Good news for opponents of bisphenol-A, the chemical that’s been linked to “mammary and prostate cancer, genital defects in males, early onset of puberty in females, obesity,” and more. Linked in rodents, the Food and Drug Administration is quick to note, declaring that it’s cool for people to ingest.
Unless you’re a baby! From CBS News:
The controversial chemical BPA, or bisphenol-A, can no longer be used in manufacturing baby bottles or sippy cups, the Food and Drug Administration announced Tuesday.
“Consumers can be confident that these products do not contain BPA,” FDA spokesman Allen Curtis said in a statement, adding that the agency’s action was based on the bottle industry’s phase out of the chemical. “The agency continues to support the safety of BPA for use in products that hold food.”
Wow! Bold step! What prompted the FDA to buck an industry that’s already given $4.7 million in Congressional campaign contributions in 2012?
The U.S. chemical industry’s chief association, the American Chemistry Council, had asked the Food and Drug Administration to phase out rules allowing BPA in such products in October, after determining that all manufacturers of bottles and sippy cups had already abandoned the chemical due to safety concerns.
Oh. Thanks, I guess?
Advocates have called for the FDA to take the ban further. From the Environmental Working Group:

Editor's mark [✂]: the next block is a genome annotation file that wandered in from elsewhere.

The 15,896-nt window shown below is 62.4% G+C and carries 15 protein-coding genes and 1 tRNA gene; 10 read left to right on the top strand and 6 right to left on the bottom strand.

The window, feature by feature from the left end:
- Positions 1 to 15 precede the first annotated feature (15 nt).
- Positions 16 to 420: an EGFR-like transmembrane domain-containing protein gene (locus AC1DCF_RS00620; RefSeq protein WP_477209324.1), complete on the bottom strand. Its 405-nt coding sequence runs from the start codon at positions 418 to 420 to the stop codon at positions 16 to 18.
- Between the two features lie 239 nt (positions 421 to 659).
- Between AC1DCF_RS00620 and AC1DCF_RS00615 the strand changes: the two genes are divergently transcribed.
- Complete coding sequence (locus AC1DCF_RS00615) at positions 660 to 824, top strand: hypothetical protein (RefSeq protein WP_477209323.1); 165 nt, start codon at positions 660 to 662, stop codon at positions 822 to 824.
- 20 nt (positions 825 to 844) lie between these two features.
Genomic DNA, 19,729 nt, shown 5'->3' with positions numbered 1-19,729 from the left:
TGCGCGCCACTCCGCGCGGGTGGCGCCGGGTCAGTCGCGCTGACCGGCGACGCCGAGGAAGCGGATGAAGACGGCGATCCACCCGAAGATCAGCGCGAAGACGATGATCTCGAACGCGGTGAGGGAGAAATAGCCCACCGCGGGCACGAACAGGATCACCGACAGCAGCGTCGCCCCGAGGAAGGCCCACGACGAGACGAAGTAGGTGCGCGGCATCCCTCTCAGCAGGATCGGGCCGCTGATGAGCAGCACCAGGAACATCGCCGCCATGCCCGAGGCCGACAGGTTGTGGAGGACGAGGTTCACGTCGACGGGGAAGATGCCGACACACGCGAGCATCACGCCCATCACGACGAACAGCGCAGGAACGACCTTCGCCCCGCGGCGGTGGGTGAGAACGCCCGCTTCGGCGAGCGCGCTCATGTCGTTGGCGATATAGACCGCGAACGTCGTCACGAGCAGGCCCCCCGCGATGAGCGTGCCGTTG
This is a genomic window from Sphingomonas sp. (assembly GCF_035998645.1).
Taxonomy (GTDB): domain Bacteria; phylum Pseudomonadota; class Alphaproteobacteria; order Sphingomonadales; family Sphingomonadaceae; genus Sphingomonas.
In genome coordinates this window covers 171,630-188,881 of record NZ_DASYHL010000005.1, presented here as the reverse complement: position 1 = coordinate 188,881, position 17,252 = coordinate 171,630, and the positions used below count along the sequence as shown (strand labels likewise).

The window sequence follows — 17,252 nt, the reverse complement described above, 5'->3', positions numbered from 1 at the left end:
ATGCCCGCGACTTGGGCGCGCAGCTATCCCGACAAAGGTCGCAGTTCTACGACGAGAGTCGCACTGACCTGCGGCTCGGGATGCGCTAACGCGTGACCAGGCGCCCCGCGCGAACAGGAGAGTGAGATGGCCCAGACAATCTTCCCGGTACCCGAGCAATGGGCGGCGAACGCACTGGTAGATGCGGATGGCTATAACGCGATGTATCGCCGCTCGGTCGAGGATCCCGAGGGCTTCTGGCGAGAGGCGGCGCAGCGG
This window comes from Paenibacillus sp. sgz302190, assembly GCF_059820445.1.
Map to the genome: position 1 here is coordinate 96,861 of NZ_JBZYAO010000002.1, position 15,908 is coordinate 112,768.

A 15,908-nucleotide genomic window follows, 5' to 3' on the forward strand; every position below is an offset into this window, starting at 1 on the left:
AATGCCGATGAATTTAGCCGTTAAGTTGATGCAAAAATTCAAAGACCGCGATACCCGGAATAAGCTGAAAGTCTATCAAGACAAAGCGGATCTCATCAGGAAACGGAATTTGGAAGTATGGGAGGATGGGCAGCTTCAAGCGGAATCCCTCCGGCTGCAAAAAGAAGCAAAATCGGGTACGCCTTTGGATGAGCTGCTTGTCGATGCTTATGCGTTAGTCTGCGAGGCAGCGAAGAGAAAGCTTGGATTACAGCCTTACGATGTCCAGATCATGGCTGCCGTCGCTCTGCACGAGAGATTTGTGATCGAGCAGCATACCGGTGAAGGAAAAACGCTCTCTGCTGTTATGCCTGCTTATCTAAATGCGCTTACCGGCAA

The FDA’s action, while a positive step, will have little impact on children’s health. A consumer revolt and state-level legislation have already driven BPA from baby bottles and sippy cups. However, the epoxy coating that lines infant formula cans and most other aluminum food cans sold in the U.S. does contain BPA. The chemical leaches readily into liquids it touches.
CBS documents some of BPA’s demonstrable effects in its article:
Recent research has linked BPA to behavioral problems in human children. A study last October in Pediatrics found pregnant moms with the highest levels of BPA in their urine were more likely to have daughters who were more aggressive, hyperactive, anxious or depressed. No behavioral effects tied to BPA exposure were seen in boys.
A study published in yesterday’s issue of Pediatrics tied BPA found in newer tooth fillings to a slightly elevated risk of behavioral problems in kids such as depression and anxiety.
Hopefully, the chemical industry will remove BPA from all of its products so that the FDA feels comfortable banning it entirely. Until then, try not to be a rodent.
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